Close by in another small gallery I chatted with Ngurah KK, a Balinese painter in the Young Artist style, whose works are featured in many art museums world-wide and on Unicef greeting cards.

We nipped into the Sika Gallery of Contemporary Art just across the way, a huge modern space containing many interesting paintings and objects by younger Indonesian artists, a space which we really enjoyed. We actually purchased two small oil paintings – small enough to fit into the ol’ suitcase – by I Made Aswino Aji from Bali and the Javanese Awan Yozeffani.

Carrying our red bag of paintings, we continued up the road to the Neka Art Museum, one of Bali’s most important venues for Indonesian art and art by international artists focussing on Bali.

This place has several pavilions of paintings and some sculpture, most depicting village life and the everyday rituals and mythology of Bali. Traditional Balinese painting, like Buddhist and Hindu art I’m familiar with, is highly detailed, colourful, and representational, sometimes in a deliberately naïve style.

Some of the contemporary Indonesian painting on view looked much like western painting from the 50s, some was reminiscent of German expressionism, and some more like Gauguin.

After immersing ourselves in art, we felt a powerful hunger coming on and staggered out of the Neka and into Naughty Nuri’s barbeque house just across the street, where we munched on BBQ’d chicken and pork, along with several other art lovers. Back at the ranch we plunged in the plunge pool and had a little lie down before emerging once again for a night-time dance performance at the Ubud Palace downtown. Since it was raining a bit, and we were late, we grabbed a taxi and got to the venue early, luckily, because we were able to get a front row seat for the Legong and Barong Dance.

I had never seen Balinese dance before and knew almost nothing about it so the performance was a delight.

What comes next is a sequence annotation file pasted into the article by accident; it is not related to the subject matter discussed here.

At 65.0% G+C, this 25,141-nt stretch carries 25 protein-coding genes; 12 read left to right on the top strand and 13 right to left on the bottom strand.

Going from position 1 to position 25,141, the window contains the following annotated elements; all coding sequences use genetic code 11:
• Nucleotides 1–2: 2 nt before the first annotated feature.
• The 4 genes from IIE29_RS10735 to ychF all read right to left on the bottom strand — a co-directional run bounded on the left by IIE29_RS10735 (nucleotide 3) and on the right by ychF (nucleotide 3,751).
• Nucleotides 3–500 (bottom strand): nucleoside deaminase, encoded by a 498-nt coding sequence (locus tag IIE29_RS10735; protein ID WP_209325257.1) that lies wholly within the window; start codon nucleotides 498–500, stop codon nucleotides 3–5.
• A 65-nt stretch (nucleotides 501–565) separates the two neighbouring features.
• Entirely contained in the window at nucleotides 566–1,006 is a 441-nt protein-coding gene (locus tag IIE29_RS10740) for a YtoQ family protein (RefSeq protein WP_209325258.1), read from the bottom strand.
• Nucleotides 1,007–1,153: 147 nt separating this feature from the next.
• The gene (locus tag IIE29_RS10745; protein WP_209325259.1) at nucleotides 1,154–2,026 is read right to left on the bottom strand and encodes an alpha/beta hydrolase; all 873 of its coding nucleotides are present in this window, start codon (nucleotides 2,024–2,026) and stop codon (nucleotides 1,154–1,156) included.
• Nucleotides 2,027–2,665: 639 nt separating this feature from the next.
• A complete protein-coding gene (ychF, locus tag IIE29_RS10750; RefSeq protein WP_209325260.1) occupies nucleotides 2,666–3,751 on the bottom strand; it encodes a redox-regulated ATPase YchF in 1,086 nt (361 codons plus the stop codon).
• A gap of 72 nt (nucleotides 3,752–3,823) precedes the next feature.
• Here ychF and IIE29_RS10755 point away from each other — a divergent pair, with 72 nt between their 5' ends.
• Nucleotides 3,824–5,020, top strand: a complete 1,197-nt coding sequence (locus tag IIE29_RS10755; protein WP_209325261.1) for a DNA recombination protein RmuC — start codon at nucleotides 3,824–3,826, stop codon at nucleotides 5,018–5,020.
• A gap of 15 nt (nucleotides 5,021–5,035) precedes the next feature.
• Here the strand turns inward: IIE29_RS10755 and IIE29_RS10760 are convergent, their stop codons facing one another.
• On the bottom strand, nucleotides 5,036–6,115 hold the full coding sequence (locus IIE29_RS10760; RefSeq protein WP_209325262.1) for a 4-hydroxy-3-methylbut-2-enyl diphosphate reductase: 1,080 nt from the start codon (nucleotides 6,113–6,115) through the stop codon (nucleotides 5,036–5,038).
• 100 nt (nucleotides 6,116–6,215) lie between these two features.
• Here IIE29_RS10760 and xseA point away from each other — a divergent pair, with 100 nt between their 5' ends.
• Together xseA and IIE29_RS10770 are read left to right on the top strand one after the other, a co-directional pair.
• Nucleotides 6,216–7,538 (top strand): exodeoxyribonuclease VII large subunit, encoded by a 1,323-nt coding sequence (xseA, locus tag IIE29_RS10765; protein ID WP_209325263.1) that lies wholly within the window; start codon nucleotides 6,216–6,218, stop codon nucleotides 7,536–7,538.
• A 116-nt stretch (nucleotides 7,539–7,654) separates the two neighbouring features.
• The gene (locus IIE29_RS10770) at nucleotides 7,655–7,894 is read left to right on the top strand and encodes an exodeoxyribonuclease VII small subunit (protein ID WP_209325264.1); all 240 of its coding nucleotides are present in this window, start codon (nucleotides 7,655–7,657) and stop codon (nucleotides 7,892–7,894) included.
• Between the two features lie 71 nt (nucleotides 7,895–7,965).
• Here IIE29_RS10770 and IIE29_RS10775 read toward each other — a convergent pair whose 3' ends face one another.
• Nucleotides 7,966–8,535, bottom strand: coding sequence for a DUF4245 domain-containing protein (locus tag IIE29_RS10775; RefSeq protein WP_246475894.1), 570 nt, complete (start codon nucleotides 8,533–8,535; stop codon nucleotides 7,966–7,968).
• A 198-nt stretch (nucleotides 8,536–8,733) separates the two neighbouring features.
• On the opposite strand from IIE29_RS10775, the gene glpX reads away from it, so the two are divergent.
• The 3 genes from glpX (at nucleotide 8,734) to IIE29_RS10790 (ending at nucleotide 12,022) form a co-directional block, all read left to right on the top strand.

Everything was new and unexpected. The colours of the costumes and makeup of the dancers and musicians were fabulous, and each time the scene changed and new characters emerged, I was enchanted.

Rather than one continuous story, the evening involved several different dramas. The Legong dance, a historical 13th century romance, features pre-pubescent girls; the Barong dance a lion-dog creature representative of good, manipulated by two actors, duelling with a monkey;

and the finale a story from the Mahabharata of two giants, Sunda and Upasunda, a beautiful goddess, her attendant nymphs, and two clown-like figures whose purpose was unknown to me.

The movements of the dancers, both women and men, are highly stylised, and include fascinating eye, head, and hand movements. While the womens’ movements are graceful and sensuous, the mens’ are more angular and sharp, meant to indicate strength and power.

The Barong was very humourous and reminded me of a sasquatch or abominable snowman-like figure, as well as our dog Brubin when he plays grass alligator. Accompanying the action was a gamelan orchestra and a male narrator who voiced all the parts, which must have been exhausting for him! This spectacular performance is highly recommended.

See more pictures here.